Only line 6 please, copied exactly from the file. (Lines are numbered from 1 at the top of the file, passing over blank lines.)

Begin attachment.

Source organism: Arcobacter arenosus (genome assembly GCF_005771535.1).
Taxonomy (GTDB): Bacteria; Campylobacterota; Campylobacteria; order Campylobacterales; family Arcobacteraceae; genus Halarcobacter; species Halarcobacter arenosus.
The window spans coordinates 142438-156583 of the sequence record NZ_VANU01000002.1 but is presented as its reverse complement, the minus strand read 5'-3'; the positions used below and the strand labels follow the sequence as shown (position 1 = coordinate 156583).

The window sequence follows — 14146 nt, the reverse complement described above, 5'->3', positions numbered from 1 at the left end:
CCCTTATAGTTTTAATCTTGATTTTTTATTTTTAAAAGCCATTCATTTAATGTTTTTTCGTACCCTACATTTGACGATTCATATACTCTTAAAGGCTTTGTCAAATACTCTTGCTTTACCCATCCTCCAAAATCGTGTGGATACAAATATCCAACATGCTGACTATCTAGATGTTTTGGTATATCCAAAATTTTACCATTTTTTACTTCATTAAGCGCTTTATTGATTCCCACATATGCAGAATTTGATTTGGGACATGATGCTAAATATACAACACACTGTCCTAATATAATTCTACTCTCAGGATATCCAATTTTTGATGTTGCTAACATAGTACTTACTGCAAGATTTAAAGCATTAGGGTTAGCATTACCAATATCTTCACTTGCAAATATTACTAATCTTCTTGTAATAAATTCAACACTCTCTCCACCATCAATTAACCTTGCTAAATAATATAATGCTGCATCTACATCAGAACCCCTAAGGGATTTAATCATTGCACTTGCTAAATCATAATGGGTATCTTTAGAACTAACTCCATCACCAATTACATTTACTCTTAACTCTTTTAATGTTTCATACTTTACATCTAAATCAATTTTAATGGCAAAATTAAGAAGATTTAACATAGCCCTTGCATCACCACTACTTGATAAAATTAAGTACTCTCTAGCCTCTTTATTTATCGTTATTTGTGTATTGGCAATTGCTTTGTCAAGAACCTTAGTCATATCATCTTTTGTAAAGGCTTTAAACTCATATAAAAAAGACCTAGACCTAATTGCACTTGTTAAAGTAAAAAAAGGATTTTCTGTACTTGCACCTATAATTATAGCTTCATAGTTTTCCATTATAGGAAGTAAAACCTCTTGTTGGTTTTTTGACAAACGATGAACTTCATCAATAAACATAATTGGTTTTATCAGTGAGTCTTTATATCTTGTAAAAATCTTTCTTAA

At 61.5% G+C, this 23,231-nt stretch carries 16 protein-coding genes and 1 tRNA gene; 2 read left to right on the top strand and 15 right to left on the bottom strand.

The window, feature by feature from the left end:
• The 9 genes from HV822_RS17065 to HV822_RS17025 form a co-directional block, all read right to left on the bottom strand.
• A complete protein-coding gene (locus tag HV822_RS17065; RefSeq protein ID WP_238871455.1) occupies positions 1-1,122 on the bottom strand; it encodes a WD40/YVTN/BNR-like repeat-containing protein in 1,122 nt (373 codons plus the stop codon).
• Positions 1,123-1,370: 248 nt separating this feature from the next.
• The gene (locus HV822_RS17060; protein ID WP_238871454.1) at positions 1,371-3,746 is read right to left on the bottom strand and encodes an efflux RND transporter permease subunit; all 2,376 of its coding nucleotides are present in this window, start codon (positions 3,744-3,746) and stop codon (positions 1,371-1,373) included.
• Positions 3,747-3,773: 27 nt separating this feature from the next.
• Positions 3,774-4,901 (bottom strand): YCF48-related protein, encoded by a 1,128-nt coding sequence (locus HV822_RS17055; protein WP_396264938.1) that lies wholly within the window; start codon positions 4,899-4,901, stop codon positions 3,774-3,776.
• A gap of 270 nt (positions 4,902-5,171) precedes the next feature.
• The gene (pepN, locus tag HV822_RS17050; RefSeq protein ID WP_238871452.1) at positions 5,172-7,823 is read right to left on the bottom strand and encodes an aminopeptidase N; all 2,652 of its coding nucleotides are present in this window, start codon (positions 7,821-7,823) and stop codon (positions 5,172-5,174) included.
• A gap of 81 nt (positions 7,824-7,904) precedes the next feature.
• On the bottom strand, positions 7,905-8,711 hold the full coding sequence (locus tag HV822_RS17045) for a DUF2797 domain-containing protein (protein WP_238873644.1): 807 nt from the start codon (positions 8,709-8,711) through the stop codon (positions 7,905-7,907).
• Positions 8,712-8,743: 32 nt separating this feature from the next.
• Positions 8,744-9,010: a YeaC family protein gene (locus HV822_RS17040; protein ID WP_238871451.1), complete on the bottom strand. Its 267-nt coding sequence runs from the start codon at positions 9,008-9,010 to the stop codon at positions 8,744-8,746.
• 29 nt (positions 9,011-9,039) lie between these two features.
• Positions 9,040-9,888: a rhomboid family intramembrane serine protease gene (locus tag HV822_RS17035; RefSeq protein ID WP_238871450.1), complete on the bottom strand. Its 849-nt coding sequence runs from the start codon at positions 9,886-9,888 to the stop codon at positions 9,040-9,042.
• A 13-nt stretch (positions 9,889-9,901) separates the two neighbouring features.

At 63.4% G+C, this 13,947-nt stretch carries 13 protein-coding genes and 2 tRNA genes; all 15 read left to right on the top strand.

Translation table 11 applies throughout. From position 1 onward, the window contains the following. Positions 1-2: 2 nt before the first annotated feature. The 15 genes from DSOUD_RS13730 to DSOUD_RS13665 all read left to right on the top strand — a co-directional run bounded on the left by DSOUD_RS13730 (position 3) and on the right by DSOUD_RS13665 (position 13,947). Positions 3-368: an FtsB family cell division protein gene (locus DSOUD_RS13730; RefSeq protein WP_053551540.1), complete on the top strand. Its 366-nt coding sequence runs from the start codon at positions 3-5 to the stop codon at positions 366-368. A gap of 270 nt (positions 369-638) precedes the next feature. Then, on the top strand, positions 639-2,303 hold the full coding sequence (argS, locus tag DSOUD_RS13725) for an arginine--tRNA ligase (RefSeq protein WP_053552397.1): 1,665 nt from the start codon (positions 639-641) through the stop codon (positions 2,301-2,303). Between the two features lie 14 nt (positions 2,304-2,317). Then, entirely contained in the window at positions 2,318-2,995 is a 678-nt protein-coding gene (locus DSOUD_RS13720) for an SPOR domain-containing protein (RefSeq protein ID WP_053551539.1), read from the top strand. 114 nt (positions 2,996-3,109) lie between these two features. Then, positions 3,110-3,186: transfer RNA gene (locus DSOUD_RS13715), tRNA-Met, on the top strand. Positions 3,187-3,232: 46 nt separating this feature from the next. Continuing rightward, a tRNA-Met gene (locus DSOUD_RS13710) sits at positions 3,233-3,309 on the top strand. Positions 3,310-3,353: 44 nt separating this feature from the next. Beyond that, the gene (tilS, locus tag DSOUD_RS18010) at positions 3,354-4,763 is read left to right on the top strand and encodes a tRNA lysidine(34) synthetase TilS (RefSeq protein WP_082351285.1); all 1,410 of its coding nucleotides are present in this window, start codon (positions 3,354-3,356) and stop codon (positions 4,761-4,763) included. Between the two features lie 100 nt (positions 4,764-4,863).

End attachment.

At 61.5% G+C, this 23,231-nt stretch carries 16 protein-coding genes and 1 tRNA gene; 2 read left to right on the top strand and 15 right to left on the bottom strand.